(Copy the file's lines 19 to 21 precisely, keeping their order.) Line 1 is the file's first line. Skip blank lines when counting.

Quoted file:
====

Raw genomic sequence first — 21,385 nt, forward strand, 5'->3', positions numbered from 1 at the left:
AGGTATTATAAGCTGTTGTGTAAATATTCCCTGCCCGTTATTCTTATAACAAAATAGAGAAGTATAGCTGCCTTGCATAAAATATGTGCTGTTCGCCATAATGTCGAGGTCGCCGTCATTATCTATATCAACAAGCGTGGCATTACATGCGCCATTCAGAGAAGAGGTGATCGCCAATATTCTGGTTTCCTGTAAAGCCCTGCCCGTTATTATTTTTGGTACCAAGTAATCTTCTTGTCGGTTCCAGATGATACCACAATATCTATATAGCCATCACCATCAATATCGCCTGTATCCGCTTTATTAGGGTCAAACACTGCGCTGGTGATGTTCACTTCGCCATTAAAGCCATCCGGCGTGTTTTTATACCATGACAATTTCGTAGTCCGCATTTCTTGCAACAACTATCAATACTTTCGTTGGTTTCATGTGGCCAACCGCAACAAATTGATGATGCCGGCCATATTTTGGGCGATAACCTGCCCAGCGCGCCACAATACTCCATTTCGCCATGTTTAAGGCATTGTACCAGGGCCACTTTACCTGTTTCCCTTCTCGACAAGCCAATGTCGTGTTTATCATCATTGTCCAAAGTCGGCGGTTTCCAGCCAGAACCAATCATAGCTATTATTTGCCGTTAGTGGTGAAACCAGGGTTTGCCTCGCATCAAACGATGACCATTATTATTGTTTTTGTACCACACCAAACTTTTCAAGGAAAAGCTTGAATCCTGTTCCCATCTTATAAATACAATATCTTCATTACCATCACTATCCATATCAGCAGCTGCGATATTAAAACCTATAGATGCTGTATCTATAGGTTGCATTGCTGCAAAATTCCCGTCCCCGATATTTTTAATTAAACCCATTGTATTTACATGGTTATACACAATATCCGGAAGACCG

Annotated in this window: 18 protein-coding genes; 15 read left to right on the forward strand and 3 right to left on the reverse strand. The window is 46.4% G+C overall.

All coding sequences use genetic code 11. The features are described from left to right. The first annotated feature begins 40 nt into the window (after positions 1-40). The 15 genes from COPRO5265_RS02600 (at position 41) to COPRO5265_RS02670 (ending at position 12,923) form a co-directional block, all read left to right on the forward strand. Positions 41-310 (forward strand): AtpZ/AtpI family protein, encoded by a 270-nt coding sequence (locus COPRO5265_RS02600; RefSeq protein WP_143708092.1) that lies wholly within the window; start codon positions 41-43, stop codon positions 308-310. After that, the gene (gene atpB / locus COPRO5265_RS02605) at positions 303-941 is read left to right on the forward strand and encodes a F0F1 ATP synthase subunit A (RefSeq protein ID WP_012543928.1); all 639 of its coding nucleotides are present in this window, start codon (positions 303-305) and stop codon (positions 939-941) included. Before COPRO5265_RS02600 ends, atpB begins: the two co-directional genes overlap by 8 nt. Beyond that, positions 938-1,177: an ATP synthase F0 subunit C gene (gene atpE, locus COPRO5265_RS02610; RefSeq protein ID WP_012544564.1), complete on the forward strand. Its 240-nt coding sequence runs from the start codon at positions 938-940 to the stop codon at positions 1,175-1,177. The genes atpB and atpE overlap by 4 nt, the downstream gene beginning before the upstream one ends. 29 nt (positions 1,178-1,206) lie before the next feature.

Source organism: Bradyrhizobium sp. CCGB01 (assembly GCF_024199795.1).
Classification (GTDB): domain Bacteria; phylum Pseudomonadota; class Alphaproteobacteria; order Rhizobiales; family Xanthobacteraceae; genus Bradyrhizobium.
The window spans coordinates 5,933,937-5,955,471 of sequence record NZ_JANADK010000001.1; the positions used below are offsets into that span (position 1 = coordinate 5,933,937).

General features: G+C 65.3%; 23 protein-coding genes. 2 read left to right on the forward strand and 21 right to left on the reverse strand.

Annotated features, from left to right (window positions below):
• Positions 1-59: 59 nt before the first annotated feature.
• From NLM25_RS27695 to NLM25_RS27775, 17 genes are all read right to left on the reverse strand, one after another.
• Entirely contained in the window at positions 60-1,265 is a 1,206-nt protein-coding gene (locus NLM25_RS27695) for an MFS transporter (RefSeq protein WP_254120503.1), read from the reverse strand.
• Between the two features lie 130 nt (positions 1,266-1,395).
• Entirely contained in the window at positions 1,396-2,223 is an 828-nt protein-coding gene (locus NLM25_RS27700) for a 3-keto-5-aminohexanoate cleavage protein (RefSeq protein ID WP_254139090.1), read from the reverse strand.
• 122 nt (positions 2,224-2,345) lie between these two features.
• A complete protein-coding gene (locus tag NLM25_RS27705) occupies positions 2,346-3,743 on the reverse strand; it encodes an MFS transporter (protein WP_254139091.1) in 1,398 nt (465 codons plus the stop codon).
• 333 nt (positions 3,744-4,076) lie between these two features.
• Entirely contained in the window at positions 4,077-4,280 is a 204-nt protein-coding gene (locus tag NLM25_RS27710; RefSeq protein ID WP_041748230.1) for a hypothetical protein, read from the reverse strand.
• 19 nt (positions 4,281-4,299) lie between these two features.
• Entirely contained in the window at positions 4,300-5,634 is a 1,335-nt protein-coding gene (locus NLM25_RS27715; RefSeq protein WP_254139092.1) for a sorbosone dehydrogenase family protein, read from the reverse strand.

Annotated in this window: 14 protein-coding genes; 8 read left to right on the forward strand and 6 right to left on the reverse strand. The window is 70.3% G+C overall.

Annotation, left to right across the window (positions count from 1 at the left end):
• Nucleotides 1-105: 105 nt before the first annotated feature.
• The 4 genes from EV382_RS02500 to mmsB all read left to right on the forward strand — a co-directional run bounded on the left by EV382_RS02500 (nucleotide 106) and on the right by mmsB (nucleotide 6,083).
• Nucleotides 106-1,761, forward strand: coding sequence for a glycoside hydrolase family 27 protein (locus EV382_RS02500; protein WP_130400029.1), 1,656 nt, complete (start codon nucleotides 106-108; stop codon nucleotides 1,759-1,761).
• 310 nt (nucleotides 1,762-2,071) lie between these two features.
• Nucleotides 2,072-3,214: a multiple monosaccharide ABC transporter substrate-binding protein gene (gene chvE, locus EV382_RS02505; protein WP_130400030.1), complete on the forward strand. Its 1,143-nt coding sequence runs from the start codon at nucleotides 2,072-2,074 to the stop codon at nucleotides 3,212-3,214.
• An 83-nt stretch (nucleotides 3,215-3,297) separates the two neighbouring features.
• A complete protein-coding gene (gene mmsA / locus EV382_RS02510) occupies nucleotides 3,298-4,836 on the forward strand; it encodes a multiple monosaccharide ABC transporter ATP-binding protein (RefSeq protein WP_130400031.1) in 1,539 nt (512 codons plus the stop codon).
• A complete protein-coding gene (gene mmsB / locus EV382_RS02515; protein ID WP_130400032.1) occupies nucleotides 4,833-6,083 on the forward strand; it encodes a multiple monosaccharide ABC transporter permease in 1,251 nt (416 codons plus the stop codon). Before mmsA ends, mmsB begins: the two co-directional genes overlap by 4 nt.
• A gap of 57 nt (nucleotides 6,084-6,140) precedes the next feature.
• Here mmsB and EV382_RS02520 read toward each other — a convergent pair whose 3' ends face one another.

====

• 19 nt (positions 4,281-4,299) lie between these two features.
• Entirely contained in the window at positions 4,300-5,634 is a 1,335-nt protein-coding gene (locus NLM25_RS27715; RefSeq protein WP_254139092.1) for a sorbosone dehydrogenase family protein, read from the reverse strand.

Annotated in this window: 14 protein-coding genes; 8 read left to right on the forward strand and 6 right to left on the reverse strand. The window is 70.3% G+C overall.